Most widespread languages show a variety of dialects: In Germany there is High and Low German, not to mention distinct Swiss and Austrian dialects. French has significant variation between the North and South; Brittany, Alsace and Quebec also have distinct regional dialects
English is no different in this regard. There are significant differences between the English spoken in London, in Manchester and in Glasgow, yet all could claim to be "British English" (d'ye ken). There are also class differences.
Similarly, in North America, there are many dialects: The language of the West coast, the South, New England are all clearly different. The dialects in Canada (there are several) are generally closer to other American dialects than to British dialects.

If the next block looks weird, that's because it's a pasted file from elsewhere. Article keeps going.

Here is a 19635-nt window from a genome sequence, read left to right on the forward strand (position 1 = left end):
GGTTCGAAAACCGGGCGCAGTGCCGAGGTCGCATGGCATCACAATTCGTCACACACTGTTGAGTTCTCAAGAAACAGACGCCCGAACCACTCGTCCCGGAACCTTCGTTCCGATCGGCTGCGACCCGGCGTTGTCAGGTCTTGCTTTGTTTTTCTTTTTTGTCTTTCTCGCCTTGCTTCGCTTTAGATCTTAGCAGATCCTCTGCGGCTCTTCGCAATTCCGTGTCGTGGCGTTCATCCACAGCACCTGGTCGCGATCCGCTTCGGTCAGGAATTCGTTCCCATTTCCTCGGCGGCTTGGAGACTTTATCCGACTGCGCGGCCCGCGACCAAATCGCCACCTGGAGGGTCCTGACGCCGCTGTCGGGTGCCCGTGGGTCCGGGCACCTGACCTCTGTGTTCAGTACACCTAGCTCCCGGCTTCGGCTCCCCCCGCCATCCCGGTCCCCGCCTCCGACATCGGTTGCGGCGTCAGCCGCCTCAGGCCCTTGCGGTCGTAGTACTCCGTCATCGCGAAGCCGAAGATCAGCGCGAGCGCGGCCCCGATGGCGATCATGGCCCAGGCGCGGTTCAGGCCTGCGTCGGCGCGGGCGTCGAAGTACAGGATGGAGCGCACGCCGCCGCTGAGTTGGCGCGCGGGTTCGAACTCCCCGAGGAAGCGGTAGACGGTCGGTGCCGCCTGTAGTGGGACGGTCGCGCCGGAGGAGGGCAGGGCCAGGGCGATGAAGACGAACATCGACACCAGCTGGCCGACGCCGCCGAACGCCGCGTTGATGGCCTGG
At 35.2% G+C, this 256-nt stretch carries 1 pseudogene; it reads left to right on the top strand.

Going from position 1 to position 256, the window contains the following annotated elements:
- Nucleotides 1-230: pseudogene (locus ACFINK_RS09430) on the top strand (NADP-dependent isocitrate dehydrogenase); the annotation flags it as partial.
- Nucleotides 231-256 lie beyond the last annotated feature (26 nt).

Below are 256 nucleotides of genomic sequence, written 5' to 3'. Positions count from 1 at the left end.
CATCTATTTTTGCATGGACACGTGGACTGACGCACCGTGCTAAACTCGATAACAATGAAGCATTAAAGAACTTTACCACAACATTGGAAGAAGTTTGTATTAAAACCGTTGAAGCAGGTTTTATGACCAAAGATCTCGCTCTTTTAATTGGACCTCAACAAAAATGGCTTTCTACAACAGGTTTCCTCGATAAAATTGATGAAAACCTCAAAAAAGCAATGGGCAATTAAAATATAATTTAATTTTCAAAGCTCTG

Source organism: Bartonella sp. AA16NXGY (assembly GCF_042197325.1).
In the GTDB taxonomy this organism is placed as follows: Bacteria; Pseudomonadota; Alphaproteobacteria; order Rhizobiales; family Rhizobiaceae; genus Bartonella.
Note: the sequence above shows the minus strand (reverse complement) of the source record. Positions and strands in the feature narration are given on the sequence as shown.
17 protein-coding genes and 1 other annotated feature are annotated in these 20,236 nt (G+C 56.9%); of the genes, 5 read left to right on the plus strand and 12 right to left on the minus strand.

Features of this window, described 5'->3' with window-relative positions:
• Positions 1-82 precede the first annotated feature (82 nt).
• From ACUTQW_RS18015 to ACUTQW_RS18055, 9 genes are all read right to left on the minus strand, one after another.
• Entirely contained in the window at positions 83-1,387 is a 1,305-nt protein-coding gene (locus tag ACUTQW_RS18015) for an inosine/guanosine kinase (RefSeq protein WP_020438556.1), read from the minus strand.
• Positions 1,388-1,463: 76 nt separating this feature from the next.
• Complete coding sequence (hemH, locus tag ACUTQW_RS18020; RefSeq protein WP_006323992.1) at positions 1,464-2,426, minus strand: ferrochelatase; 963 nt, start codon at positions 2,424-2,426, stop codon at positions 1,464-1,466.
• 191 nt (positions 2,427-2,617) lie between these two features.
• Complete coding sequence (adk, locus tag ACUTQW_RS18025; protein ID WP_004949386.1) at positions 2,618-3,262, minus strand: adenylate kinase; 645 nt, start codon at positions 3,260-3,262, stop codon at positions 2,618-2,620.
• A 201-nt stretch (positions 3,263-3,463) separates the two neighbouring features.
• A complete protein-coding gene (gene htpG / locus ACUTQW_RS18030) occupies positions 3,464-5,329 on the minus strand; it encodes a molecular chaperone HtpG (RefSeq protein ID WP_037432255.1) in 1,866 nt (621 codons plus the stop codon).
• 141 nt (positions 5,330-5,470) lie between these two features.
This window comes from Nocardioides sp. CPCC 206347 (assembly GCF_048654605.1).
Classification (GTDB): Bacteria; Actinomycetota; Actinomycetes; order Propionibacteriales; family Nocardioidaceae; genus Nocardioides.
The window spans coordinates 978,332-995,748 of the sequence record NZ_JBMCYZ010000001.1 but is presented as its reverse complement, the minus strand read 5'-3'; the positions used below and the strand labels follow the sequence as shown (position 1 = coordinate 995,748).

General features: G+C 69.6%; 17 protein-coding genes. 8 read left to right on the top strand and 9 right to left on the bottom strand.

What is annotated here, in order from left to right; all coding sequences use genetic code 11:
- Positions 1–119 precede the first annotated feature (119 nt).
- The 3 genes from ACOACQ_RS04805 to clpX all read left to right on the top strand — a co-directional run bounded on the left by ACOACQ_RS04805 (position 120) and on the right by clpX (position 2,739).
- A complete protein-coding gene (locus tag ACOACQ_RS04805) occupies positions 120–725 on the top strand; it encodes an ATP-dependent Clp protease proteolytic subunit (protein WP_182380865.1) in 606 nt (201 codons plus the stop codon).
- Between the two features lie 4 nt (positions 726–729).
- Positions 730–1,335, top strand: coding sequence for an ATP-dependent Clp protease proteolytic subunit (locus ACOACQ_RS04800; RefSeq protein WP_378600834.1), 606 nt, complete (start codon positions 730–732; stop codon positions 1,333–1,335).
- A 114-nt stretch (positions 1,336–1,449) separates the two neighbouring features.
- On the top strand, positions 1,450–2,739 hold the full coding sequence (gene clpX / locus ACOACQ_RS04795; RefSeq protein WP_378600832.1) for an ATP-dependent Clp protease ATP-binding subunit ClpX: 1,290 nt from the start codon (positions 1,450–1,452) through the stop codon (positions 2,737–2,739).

Australian English is split mostly by class, into a "broad", "general" and "cultivated" accent, though they tend to be closer to British English.
Books tend to be split into American and British because there are differences in spelling. They might make some small changes in vocabulary, but almost no changes in grammar are needed.
However, these difference are at the level of dialect. Speaker of southern English accents have no trouble understanding American speakers. As a learner, if you are a competent speaker of American English, you will have no difficulty being understood by Britons, and will not find it so difficult to adapt to a new accent if you need to.